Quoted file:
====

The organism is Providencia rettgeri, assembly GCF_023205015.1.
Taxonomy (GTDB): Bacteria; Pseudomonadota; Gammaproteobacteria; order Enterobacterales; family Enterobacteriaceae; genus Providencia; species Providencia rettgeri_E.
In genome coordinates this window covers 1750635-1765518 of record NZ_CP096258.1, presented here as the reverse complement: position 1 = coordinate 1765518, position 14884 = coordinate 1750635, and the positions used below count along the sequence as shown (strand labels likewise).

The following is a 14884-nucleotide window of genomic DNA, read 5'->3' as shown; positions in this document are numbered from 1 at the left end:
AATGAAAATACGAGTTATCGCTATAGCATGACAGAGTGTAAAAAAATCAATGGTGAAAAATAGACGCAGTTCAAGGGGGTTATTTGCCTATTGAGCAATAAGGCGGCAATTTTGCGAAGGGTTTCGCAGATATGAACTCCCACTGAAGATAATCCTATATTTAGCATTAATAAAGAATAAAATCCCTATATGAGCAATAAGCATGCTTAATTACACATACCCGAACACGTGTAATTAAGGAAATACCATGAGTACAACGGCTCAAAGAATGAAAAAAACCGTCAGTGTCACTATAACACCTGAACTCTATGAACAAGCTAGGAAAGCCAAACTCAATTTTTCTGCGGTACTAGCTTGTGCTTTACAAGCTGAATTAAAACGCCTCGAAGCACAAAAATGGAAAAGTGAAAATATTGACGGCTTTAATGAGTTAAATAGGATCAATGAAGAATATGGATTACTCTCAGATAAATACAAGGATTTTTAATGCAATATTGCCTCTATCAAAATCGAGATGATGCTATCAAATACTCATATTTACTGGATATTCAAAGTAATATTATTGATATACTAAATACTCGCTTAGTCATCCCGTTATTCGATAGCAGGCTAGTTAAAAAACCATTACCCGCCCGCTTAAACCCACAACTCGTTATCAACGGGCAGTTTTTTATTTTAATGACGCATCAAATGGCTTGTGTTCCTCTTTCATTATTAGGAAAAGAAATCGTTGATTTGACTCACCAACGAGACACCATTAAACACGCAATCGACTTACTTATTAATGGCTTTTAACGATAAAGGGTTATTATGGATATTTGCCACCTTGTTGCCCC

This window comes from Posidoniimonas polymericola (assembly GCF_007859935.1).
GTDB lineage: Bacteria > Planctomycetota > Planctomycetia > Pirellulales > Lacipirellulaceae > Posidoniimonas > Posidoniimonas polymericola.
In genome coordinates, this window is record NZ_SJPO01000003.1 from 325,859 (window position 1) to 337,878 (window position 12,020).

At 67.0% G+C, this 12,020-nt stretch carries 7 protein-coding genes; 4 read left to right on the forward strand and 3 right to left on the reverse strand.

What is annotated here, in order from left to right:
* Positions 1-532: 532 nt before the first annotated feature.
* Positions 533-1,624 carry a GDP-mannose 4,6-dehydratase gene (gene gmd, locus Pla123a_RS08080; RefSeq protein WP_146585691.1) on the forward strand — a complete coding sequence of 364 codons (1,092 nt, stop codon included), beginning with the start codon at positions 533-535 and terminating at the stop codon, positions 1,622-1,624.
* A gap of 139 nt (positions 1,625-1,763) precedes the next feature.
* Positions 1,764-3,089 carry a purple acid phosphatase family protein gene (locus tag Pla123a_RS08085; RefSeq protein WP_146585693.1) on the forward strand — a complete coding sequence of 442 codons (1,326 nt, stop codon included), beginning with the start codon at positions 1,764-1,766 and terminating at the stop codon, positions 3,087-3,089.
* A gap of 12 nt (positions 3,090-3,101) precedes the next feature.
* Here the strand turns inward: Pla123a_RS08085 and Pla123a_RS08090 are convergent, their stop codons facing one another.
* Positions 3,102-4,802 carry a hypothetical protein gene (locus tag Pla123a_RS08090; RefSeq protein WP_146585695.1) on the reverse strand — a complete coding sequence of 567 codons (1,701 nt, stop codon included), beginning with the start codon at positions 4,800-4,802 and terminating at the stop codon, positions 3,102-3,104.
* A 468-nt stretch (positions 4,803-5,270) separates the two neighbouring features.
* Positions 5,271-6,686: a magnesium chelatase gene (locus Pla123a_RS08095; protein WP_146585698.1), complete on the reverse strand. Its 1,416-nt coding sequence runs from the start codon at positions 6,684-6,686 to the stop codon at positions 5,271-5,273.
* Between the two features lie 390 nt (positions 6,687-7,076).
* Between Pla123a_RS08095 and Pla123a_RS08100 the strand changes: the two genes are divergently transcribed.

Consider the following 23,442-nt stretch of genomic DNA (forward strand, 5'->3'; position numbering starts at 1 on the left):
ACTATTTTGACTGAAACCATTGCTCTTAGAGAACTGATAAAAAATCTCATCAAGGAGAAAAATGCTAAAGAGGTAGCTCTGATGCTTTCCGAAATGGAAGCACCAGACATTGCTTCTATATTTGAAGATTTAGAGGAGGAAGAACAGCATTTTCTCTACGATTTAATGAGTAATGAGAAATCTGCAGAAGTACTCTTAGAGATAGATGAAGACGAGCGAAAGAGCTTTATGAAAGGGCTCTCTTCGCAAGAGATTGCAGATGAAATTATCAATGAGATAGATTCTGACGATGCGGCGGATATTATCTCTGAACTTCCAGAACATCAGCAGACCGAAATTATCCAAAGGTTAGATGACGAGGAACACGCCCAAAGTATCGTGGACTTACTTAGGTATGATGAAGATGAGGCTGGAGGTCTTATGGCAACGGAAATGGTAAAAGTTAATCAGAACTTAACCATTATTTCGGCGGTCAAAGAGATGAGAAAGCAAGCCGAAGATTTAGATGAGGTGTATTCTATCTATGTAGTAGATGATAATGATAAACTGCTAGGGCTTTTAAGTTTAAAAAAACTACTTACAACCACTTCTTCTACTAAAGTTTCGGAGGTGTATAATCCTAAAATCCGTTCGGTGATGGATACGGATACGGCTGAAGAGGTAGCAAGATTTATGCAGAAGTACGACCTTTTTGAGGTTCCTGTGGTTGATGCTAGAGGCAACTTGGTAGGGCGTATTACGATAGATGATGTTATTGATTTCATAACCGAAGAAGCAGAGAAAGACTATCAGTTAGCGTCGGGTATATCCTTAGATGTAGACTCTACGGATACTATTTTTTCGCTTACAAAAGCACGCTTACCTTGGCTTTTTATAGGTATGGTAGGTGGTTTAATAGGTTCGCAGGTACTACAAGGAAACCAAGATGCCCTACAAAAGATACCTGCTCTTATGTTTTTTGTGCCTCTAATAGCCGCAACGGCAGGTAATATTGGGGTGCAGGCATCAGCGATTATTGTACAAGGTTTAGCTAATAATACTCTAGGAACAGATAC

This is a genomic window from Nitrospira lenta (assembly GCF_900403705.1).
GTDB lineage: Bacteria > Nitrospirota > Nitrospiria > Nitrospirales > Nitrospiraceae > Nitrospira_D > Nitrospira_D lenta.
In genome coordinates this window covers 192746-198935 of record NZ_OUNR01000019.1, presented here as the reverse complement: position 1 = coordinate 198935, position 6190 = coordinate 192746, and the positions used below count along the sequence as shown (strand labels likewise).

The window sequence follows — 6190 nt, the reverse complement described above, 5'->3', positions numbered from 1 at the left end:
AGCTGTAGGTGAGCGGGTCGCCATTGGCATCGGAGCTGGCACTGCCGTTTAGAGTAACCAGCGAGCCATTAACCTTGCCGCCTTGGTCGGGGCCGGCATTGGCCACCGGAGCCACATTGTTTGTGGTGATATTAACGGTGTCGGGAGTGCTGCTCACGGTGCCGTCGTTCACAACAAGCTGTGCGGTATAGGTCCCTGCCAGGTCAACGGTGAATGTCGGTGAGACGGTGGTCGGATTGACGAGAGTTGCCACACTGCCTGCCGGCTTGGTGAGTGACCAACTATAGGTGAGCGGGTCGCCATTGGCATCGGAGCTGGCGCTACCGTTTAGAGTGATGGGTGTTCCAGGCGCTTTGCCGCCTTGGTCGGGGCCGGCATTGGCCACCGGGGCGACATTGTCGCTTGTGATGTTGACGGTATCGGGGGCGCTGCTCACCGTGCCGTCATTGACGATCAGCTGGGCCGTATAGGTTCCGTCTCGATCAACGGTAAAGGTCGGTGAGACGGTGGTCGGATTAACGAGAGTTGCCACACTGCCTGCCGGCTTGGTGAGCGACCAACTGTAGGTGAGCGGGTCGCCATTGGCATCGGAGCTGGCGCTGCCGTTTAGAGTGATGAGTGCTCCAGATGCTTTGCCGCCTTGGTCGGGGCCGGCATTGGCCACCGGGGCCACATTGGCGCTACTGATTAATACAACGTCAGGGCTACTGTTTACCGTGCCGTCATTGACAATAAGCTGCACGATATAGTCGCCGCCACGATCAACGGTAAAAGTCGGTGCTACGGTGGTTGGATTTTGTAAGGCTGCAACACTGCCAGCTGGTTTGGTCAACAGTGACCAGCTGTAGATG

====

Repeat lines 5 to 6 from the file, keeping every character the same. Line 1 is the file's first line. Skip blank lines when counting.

AATGAAAATACGAGTTATCGCTATAGCATGACAGAGTGTAAAAAAATCAATGGTGAAAAATAGACGCAGTTCAAGGGGGTTATTTGCCTATTGAGCAATAAGGCGGCAATTTTGCGAAGGGTTTCGCAGATATGAACTCCCACTGAAGATAATCCTATATTTAGCATTAATAAAGAATAAAATCCCTATATGAGCAATAAGCATGCTTAATTACACATACCCGAACACGTGTAATTAAGGAAATACCATGAGTACAACGGCTCAAAGAATGAAAAAAACCGTCAGTGTCACTATAACACCTGAACTCTATGAACAAGCTAGGAAAGCCAAACTCAATTTTTCTGCGGTACTAGCTTGTGCTTTACAAGCTGAATTAAAACGCCTCGAAGCACAAAAATGGAAAAGTGAAAATATTGACGGCTTTAATGAGTTAAATAGGATCAATGAAGAATATGGATTACTCTCAGATAAATACAAGGATTTTTAATGCAATATTGCCTCTATCAAAATCGAGATGATGCTATCAAATACTCATATTTACTGGATATTCAAAGTAATATTATTGATATACTAAATACTCGCTTAGTCATCCCGTTATTCGATAGCAGGCTAGTTAAAAAACCATTACCCGCCCGCTTAAACCCACAACTCGTTATCAACGGGCAGTTTTTTATTTTAATGACGCATCAAATGGCTTGTGTTCCTCTTTCATTATTAGGAAAAGAAATCGTTGATTTGACTCACCAACGAGACACCATTAAACACGCAATCGACTTACTTATTAATGGCTTTTAACGATAAAGGGTTATTATGGATATTTGCCACCTTGTTGCCCC

This window comes from Posidoniimonas polymericola (assembly GCF_007859935.1).